“The Bell: When Economic Distress Becomes Terrorism,” thebell.blogspot.com, “Tom Dinger”
What has changed since February 24, 2010? Have things gotten any better since then or 911? Are we still looking at an economic sinkhole for many people? In the last two years, programs were put in place to rescue people in spite of politics. What do you see?
Tom’s point, I believe, is people can be driven to do irrational things. The anger coming when they feel they are deliberately disadvantaged.
I could never duplicate Tom’s eloquence. Of course not, I am a numbers guy. This post is worhty of a rerun as a classic.
Poverty, Rather Than Anti-Anything Ideology, Is the Common Thread
Joseph Stack is not a terrorist in the sense that we apply this word to operatives for al-Qaida and other groups and he certainly is not a Tea Party terrorist. The same is true for Terry Hoskins. However, both these men provide useful illustrations of the link between economic distress and terrorism.
Stack, of course, is the Austin Texas software engineer who last week set fire to his house and then flew his single-engine Piper Cherokee airplane into the Echelon building, housing government tax workers. Friends in Austin called him a straight-laced, quiet person who struck them as incapable of such carnage. However, those who knew him longer said Stack had great animosity for the IRS.
Back in the 1980s and 1900s, two entrepreneurial ventures started by Stack ultimately were put out of business by California’s Franchise Tax Board. The first was suspended for non-payment of back taxes totaling $1,153. The second was suspended for failure to file a tax return. Stack acknowledged his errors but was apparently driven over the edge by the federal government’s bailout last year of various troubled banks and auto companies.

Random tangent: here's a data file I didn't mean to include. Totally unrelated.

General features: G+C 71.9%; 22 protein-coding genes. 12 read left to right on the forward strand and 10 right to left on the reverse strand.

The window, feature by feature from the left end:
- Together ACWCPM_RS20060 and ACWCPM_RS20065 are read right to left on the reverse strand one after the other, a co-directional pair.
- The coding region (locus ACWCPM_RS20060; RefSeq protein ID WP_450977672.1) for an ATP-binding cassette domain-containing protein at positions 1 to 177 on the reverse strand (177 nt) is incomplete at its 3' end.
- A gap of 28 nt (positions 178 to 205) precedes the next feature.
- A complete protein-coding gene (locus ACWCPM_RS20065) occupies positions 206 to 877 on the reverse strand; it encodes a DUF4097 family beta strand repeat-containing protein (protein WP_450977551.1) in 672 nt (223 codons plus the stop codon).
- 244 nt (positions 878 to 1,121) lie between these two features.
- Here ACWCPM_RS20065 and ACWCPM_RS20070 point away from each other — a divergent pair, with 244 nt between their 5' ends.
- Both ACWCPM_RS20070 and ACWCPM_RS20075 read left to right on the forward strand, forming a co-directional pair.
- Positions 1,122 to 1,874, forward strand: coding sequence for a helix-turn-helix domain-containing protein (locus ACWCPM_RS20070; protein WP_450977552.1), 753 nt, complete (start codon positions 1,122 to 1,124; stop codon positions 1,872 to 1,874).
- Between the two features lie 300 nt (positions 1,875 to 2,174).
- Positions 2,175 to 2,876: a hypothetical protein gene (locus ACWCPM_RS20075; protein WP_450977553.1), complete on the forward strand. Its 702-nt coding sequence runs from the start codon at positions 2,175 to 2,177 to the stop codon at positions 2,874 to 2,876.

Stack wrote that a little guy like him making little mistakes was ultimately hounded by the government in disputes that cost him his marriage, more than $40,000, and “ten years of my life.” Yet when the companies were deemed too big to fail, Stack wondered,
“Why is it that a handful of thugs and plunderers can commit unthinkable atrocities . . . and when it’s time for their gravy train to crash under the weight of their gluttony and overwhelming stupidity, the force of the full federal government has no difficulty coming to their aid within days if not hours?”
Terry Hoskins probably is not known to most but in my hometown of Cincinnati he was making headlines locally at about the same time as Stack was making them nationally. Hoskins is a successful businessman. Several years ago, he built himself a sprawling, luxurious $350,000 home, complete with swimming pool and tennis courts. Over the years, he got into several payment disputes with River Hills Bank, which holds the mortgage on his property.
When his brother and former business partner sued Hoskins, the IRS placed liens on his commercial properties. The bank promptly claimed his home as collateral. Hoskins asserts he eventually found someone else to loan him the $160,000 he needed to pay off the mortgage but the bank refused, saying it could get more from selling the house in foreclosure.